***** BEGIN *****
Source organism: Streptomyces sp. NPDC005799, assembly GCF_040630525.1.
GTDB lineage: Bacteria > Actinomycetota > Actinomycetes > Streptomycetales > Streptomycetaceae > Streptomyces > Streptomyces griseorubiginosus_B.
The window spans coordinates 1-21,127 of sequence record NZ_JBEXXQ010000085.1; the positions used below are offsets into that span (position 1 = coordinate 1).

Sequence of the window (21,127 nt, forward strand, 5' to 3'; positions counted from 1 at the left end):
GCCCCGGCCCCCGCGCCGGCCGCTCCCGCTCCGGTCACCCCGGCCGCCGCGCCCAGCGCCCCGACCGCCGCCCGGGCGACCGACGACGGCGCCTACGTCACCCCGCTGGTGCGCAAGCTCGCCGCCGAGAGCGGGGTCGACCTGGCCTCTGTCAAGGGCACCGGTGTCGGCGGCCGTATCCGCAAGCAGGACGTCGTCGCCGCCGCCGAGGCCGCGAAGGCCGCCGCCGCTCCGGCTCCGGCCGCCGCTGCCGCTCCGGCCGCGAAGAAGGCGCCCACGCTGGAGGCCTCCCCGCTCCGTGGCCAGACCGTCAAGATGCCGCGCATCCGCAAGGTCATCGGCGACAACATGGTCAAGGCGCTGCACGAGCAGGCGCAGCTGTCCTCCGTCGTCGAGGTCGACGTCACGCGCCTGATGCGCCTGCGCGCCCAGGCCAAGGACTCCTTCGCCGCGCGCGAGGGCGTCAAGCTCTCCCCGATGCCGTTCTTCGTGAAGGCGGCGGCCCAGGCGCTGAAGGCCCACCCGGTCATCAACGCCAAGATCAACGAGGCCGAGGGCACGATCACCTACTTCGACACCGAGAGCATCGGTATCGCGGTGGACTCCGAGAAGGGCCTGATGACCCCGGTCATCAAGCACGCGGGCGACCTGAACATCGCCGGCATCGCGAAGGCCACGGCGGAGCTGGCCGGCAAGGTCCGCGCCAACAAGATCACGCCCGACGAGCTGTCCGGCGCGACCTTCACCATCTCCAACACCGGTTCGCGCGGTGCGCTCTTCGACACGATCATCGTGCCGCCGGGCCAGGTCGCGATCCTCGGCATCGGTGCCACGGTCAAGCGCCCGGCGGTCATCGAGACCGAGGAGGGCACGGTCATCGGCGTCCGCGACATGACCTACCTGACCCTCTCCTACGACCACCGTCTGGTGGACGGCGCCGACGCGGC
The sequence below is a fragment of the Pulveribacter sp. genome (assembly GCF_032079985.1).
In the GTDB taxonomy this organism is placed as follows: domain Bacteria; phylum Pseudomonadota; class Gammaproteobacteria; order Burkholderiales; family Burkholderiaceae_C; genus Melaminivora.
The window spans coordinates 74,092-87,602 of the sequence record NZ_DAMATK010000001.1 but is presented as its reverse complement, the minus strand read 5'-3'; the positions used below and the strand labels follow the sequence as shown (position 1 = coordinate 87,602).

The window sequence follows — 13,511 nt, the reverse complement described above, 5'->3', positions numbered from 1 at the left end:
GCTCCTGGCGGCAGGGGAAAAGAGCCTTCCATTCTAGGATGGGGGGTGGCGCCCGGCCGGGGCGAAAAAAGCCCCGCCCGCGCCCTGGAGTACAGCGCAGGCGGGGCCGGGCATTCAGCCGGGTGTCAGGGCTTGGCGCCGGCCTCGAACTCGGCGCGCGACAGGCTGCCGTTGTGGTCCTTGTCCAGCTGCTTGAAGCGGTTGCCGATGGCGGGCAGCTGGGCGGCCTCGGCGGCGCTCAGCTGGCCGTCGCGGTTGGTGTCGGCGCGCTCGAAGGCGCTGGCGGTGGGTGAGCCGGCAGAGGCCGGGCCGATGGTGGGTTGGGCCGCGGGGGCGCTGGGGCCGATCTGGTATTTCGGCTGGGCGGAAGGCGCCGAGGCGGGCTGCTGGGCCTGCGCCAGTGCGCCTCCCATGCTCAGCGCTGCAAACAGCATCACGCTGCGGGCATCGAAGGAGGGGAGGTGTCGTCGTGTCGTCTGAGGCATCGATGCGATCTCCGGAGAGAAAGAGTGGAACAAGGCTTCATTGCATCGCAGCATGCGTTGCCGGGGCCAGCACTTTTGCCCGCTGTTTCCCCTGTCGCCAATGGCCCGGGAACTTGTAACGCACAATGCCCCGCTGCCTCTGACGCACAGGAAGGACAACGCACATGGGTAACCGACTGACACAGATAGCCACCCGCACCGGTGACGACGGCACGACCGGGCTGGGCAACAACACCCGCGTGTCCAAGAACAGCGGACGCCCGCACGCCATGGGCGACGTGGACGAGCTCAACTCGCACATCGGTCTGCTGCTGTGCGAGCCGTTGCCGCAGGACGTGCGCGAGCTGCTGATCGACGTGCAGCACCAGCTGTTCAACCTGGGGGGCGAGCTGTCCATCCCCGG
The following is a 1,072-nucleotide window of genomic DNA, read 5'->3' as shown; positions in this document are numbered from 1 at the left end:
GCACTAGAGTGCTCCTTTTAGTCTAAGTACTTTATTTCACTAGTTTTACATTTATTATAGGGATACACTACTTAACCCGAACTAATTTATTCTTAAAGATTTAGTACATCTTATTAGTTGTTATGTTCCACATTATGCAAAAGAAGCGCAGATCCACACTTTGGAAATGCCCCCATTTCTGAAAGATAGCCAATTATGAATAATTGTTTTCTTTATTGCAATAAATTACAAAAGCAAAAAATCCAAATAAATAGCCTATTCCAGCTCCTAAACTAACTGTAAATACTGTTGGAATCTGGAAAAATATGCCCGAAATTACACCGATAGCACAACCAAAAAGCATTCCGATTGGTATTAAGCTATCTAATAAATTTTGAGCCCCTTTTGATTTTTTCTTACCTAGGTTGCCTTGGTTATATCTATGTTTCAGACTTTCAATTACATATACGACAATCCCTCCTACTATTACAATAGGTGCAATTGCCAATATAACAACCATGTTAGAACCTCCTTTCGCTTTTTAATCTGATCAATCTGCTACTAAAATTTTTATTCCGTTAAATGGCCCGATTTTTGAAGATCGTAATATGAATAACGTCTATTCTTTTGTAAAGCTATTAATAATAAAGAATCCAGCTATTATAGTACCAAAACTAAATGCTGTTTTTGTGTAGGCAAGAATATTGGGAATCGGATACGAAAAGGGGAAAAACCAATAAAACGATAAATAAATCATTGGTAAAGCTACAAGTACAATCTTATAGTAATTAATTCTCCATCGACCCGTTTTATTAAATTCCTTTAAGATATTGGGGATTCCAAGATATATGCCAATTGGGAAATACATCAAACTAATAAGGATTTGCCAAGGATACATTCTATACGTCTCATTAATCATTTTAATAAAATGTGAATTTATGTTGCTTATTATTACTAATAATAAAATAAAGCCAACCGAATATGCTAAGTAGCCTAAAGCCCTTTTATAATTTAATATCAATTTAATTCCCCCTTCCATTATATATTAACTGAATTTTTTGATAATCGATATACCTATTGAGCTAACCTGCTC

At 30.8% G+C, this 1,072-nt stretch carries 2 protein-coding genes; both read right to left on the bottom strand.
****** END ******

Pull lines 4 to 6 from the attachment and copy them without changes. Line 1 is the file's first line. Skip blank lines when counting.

Sequence of the window (21,127 nt, forward strand, 5' to 3'; positions counted from 1 at the left end):
GCCCCGGCCCCCGCGCCGGCCGCTCCCGCTCCGGTCACCCCGGCCGCCGCGCCCAGCGCCCCGACCGCCGCCCGGGCGACCGACGACGGCGCCTACGTCACCCCGCTGGTGCGCAAGCTCGCCGCCGAGAGCGGGGTCGACCTGGCCTCTGTCAAGGGCACCGGTGTCGGCGGCCGTATCCGCAAGCAGGACGTCGTCGCCGCCGCCGAGGCCGCGAAGGCCGCCGCCGCTCCGGCTCCGGCCGCCGCTGCCGCTCCGGCCGCGAAGAAGGCGCCCACGCTGGAGGCCTCCCCGCTCCGTGGCCAGACCGTCAAGATGCCGCGCATCCGCAAGGTCATCGGCGACAACATGGTCAAGGCGCTGCACGAGCAGGCGCAGCTGTCCTCCGTCGTCGAGGTCGACGTCACGCGCCTGATGCGCCTGCGCGCCCAGGCCAAGGACTCCTTCGCCGCGCGCGAGGGCGTCAAGCTCTCCCCGATGCCGTTCTTCGTGAAGGCGGCGGCCCAGGCGCTGAAGGCCCACCCGGTCATCAACGCCAAGATCAACGAGGCCGAGGGCACGATCACCTACTTCGACACCGAGAGCATCGGTATCGCGGTGGACTCCGAGAAGGGCCTGATGACCCCGGTCATCAAGCACGCGGGCGACCTGAACATCGCCGGCATCGCGAAGGCCACGGCGGAGCTGGCCGGCAAGGTCCGCGCCAACAAGATCACGCCCGACGAGCTGTCCGGCGCGACCTTCACCATCTCCAACACCGGTTCGCGCGGTGCGCTCTTCGACACGATCATCGTGCCGCCGGGCCAGGTCGCGATCCTCGGCATCGGTGCCACGGTCAAGCGCCCGGCGGTCATCGAGACCGAGGAGGGCACGGTCATCGGCGTCCGCGACATGACCTACCTGACCCTCTCCTACGACCACCGTCTGGTGGACGGCGCCGACGCGGC
The sequence below is a fragment of the Pulveribacter sp. genome (assembly GCF_032079985.1).